Alex says the most meaningful work he gets to do is through an organization called Outside The Wire, which performs readings of classic and ancient texts for various communities as a way of opening up a dialogue about issues like PTSD, substance abuse, imprisonment, and palliative care. The project has allowed him to perform on military bases around the country, community centers, prisons, hospitals, and natural disaster sites, and to meet an “amazing array of heroic people from all different walks of life.”
This fall, Alex will be performing in the Arthur Miller classic, Incident At Vichy, at the Signature Theater Off-Broadway, and Alex invites all mustangs to visit. Alex can be reached at email@example.com. Watch his acceptance video online, find a link on our website or directly at https://m.youtube.com/watch?v=VwVaRvN1p7M
Service winner Chris Lyon’81 was nominated for this award by Mount Vernon Fine Arts President (2014-2015) Karla Steffens Moran. In addition, nominations and recommendations were received from a multitude of supporters and Mount Vernon staff members. A software engineer by day, Chris is an avid volunteer and supporter of many organizations, primarily Mount Vernon science, Robotics and Fine Arts organizations.
Moran says Chris ‘is a true friend to education in Mount Vernon. He has served on countless volunteer committees over the years, and he is, in a word: extraordinary. He serves above and beyond, writing grants, scheduling concessions, volunteering time with Robotics and Academic Decathlon, Fine Arts and Booster. He does all this on top of an incredibly demanding work schedule and he does so with a kind and gracious spirit.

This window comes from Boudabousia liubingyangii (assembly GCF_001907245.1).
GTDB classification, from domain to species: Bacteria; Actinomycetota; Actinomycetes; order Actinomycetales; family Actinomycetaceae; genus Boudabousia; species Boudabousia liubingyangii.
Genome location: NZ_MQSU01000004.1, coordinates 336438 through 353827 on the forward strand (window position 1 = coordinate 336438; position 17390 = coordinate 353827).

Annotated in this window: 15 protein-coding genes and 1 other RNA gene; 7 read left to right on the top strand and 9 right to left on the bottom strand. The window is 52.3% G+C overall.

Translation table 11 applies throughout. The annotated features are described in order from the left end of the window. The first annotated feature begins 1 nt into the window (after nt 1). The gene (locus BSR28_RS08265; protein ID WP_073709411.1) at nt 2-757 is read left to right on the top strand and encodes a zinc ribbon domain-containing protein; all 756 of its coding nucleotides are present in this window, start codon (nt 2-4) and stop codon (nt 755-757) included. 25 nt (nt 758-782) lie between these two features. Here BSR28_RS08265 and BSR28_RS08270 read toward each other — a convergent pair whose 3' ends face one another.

“He has brought literally thousands and thousands and thousands of dollars into our music and arts programs and with a rare sense of humility. He does not bring attention to it, he simply sees need and addresses it... We have grown to depend hugely on the great effort he makes and the willingness to pitch in and the kindness and care he exudes and future inspires.”
Nominator and Robotics Club sponsor Richard Scearce says ‘for over six years as a robotics mentor, he arranged to leave his job as a software engineer early 2 days a week to provide the computer programming instruction and technical support that our Robotics Club need. He provided transportation for students and robotics gear to every tournament, and if any part or tool was needed, he loaned it to the students or bought it for them. He played a major role in establishing Mount Vernon as one of the most successful FIRST Tech Challenge (FTC) teams in the Midwest, including 4 appearances at the FTC World Championships. In addition, with Chris’ sponsorship through Intermec Foundation, the Robotics teams were awarded thousands of dollars in grants. Because Robotics is not a school-funded program, we relay totally on our mentors and fundraising for support. Without Chris Lyon, our award-winning Robotics program would not exist.”
Nominator and Washington Elementary teacher Nannette Gunn says “Chris has been a valuable resource both while his children were in elementary school and forever after. He was always willing to share his STEM (Science, Technology, Engineering and Math) background in many ways, donating his time and technology, and by donating materials.”